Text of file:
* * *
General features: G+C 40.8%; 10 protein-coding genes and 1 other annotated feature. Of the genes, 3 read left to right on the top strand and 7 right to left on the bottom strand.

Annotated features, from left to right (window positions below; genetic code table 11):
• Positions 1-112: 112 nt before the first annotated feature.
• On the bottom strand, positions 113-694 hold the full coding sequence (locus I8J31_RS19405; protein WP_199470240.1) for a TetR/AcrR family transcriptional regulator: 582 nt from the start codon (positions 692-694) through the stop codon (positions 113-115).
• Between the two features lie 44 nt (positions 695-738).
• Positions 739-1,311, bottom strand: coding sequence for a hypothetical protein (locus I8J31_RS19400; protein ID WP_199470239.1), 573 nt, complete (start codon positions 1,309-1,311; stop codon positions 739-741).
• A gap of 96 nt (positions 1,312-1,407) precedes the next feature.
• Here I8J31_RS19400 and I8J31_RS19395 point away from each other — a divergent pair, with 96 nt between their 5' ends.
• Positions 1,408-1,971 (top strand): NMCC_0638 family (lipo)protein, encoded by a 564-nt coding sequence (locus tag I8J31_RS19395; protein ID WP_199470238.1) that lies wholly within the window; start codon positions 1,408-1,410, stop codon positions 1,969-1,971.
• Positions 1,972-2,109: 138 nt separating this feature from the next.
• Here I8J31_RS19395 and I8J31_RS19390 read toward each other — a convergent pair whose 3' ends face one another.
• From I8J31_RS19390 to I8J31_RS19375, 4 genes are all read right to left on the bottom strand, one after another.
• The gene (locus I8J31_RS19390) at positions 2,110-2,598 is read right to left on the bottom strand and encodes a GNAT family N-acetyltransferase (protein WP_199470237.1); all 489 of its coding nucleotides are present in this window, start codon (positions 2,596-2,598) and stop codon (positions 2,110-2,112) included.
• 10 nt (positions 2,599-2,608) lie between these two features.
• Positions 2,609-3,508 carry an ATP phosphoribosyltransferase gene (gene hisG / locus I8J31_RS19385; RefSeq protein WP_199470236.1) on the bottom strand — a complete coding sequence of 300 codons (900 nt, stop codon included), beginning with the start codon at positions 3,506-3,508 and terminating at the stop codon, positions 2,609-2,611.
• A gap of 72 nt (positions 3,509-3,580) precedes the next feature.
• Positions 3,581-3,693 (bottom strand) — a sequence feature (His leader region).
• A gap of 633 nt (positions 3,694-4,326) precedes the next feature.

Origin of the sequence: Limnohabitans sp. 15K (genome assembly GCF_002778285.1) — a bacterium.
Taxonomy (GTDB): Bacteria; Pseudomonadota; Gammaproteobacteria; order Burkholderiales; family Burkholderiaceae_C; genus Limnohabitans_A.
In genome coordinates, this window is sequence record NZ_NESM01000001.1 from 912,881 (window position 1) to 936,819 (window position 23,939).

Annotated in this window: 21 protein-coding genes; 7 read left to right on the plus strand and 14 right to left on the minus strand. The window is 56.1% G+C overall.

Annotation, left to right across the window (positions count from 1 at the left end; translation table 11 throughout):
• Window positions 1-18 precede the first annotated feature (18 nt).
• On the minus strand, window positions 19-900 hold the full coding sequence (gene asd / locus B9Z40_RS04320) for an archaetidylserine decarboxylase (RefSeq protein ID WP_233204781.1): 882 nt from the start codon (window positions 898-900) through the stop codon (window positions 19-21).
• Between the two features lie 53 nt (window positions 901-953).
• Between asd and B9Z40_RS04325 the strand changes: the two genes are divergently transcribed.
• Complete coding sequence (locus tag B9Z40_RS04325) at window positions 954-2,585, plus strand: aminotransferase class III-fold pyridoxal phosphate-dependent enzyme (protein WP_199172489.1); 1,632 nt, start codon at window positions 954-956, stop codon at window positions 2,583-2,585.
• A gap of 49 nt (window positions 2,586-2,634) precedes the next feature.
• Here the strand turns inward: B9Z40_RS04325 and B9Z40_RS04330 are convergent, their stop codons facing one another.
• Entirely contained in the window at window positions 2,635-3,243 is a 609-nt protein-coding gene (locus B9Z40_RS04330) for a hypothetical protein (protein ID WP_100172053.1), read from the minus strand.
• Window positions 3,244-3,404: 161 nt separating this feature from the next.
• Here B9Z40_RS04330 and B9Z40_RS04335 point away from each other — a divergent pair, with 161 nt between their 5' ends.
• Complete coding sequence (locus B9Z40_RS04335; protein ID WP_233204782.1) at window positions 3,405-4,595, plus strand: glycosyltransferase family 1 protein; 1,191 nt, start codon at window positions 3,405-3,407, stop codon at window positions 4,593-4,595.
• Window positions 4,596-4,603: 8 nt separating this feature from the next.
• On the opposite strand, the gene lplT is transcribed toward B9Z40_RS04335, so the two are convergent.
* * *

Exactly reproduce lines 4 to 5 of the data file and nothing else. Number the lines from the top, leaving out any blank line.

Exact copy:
• On the bottom strand, positions 113-694 hold the full coding sequence (locus I8J31_RS19405; protein WP_199470240.1) for a TetR/AcrR family transcriptional regulator: 582 nt from the start codon (positions 692-694) through the stop codon (positions 113-115).
• Between the two features lie 44 nt (positions 695-738).